I've loved Batman since I was a kid, especially the old 90s Animated Series, so this was a treat – pairing Kevin Conroy and Mark Hamill with the old creators of that series for an adaptation of one of the most audacious Batman comics ever made. This is a bizarre, provocative and polarizing story, but it's told with a visual artistry that makes it endlessly captivating. I liked the stuff they added that wasn't in the comics, too, adding shading and depth to these characters.

5. Moonlight


A lyrical, poetic film about a young gay black guy growing up in Florida. It's got a lot to say about masculinity and homosexuality, and how our culture views those things – especially through the lens of a black guy. This was just a feast on all senses. The scenery and cinematography were gorgeous and the story was raw and simple but layered at the same time. It's snappy, smart and powerful filmmaking – addictive and entrancing stuff.

4. Hell Or High Water


I haven't had this much fun at the cinema in ages. This is a neo-Western crime flick that just seems to go down the list of what makes a good film and check them all off with ease. Great characters, fun dialogue, a fast pace, great action and a lot of cool, gritty violence. It's a pure joy. I can't get enough.

3. Nocturnal Animals


I didn't see anything else this weird, unique or opaque all year. This is a strikingly individual film unique not in what it says but what it doesn't say, playing with your expectations of action in film by having most everything that happens be a fantasy, a flashback or something else. Yet, through that, it creates a layered, complex and dark story of lost love and missed chances. I was totally enthralled by this movie.

2. Swiss Army Man


This is maybe one of the weirdest movies I've ever seen, but it's also one of the best of the year. A deeply funny and strange film that becomes touching through really clever writing. This is full of a lot of juvenile (but funny) fart and dick jokes, and Daniel Radcliffe hams it up as a talking corpse leading Paul Dano through the woods. But through those things, it tells a wonderful sort of coming-of-age tale. It's a bizarre way to go about that, but you can't argue with results, right?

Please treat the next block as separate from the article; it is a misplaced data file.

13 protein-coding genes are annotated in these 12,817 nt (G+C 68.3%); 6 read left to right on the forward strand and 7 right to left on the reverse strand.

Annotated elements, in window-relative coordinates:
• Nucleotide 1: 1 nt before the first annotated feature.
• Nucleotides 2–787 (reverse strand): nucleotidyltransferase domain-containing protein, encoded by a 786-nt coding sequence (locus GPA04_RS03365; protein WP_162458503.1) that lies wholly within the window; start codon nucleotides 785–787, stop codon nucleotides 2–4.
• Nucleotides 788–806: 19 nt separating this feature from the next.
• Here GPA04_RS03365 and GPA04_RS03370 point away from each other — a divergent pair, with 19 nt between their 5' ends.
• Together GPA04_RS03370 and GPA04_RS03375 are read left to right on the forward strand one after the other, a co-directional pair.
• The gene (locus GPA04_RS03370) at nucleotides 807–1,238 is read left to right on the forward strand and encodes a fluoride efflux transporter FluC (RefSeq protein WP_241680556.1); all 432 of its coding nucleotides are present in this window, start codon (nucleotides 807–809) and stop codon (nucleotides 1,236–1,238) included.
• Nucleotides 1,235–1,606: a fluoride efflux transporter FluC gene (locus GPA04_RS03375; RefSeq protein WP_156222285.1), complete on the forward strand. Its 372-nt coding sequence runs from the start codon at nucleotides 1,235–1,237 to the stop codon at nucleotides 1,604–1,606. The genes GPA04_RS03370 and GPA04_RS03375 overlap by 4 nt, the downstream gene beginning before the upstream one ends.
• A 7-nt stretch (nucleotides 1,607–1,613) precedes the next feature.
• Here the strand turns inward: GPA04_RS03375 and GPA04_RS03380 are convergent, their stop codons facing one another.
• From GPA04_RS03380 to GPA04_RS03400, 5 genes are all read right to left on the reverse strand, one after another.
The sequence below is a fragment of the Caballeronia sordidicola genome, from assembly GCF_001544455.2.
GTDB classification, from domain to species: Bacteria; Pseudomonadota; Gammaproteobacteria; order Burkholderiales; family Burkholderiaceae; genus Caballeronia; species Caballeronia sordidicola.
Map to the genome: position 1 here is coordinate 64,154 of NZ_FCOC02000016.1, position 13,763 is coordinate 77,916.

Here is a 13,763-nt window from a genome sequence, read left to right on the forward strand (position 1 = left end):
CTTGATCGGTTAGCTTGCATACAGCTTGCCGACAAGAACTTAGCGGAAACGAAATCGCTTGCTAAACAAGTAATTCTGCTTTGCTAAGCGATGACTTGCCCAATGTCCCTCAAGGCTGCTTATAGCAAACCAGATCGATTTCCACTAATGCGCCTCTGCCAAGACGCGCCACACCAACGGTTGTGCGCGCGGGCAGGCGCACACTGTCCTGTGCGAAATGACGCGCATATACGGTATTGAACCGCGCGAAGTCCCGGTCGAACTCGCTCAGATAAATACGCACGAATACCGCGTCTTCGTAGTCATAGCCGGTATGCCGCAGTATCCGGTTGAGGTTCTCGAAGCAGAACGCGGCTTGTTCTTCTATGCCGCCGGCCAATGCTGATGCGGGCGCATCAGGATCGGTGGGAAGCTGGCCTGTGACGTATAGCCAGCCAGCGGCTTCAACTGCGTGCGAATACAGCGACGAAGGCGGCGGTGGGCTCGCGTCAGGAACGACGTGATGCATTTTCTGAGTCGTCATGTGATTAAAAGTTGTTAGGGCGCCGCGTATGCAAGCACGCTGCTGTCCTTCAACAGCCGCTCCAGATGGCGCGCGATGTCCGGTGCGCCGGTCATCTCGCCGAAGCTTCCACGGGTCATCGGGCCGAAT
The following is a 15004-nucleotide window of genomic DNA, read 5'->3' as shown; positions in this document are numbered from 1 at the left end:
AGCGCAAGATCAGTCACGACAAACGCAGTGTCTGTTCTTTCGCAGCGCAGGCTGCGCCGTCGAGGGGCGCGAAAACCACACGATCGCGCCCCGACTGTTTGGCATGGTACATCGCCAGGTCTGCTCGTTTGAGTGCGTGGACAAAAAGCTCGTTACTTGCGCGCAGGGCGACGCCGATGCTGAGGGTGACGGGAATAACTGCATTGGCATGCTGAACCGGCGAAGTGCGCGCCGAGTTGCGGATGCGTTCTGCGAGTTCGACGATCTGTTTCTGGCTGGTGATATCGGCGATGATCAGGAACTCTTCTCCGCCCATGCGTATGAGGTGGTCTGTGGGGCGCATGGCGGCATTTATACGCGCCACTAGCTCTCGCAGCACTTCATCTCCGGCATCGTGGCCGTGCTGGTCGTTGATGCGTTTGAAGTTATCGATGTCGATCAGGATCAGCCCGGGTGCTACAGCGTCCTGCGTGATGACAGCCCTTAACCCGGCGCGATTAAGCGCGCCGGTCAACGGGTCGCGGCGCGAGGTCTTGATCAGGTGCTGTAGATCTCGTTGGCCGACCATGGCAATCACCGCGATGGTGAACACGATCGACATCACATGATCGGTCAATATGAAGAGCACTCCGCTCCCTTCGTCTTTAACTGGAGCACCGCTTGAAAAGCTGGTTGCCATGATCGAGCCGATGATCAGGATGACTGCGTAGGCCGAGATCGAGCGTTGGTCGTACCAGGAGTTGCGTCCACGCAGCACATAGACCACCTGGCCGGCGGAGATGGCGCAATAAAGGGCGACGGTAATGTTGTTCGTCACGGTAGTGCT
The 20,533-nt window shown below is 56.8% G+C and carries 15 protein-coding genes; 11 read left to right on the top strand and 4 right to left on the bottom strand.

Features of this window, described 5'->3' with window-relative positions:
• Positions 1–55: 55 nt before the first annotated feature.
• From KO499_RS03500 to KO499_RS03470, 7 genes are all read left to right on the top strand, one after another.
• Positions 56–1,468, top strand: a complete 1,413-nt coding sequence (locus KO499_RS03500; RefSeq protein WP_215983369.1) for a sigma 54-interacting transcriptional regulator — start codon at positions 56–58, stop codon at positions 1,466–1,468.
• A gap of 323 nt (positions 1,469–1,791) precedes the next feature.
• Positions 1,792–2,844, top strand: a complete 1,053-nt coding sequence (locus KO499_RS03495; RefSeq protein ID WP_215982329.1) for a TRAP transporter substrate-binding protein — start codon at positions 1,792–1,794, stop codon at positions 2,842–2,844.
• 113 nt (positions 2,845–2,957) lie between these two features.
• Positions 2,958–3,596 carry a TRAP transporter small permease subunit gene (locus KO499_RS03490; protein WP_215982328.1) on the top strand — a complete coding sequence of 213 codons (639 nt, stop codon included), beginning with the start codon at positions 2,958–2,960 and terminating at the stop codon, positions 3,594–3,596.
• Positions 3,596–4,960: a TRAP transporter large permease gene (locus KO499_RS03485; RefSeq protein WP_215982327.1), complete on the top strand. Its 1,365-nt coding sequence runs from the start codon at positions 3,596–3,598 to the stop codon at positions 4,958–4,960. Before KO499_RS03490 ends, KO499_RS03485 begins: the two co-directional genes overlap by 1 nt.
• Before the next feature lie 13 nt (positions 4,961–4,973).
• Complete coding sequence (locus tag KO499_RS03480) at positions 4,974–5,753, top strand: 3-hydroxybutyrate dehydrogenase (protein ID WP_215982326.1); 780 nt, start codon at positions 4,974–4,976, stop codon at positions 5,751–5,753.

1. The Family Fang


I thought long and hard about this one, but frankly, nothing else I saw this year captivated me like The Family Fang did. This is a soulful and personal movie that weaves a tale of what havoc parents can wreak on their children and also asks some open-ended, thought provoking questions about art and its purity and what it can be used for. Layered performances from director-star Jason Bateman and Nicole Kidman and a funny, down-to-Earth script make this an accessible film with a lot more under the surface. It's a great flick and I hope people see it. The best I saw this year.

Runners-Up

Here are some other movies I really liked but thought it would be a bit too long to put in the main list. So I am putting them here.

Manchester By the Sea
A tragic drama, but with enough humor and levity that it doesn't become grotesque. Casey Affleck really delivers here.

Edge of Seventeen
A fun, funny and insightful teenage dramedy with a great performance by lead girl Hailee Steinfield. Pretty much all of this was compulsively watchable and entertaining.

Green Room
Savage, punk-rock horror/action from up-and-comer director Jeremy Saulnier. This is a nonstop blitzkrieg ride of violence and fuck-you's to Naziism. Great music, too.

Doctor Strange
Marvel Studios' best film in a couple of years now. Visually fun and action packed with a surprisingly emotive performance from Benedict Cumberbatch.

The Nice Guys
A fun detective comedy with great performances from Russell Crowe and Ryan Gosling – and the '70s aesthetic does a lot to give this its own flavor. Very enjoyable.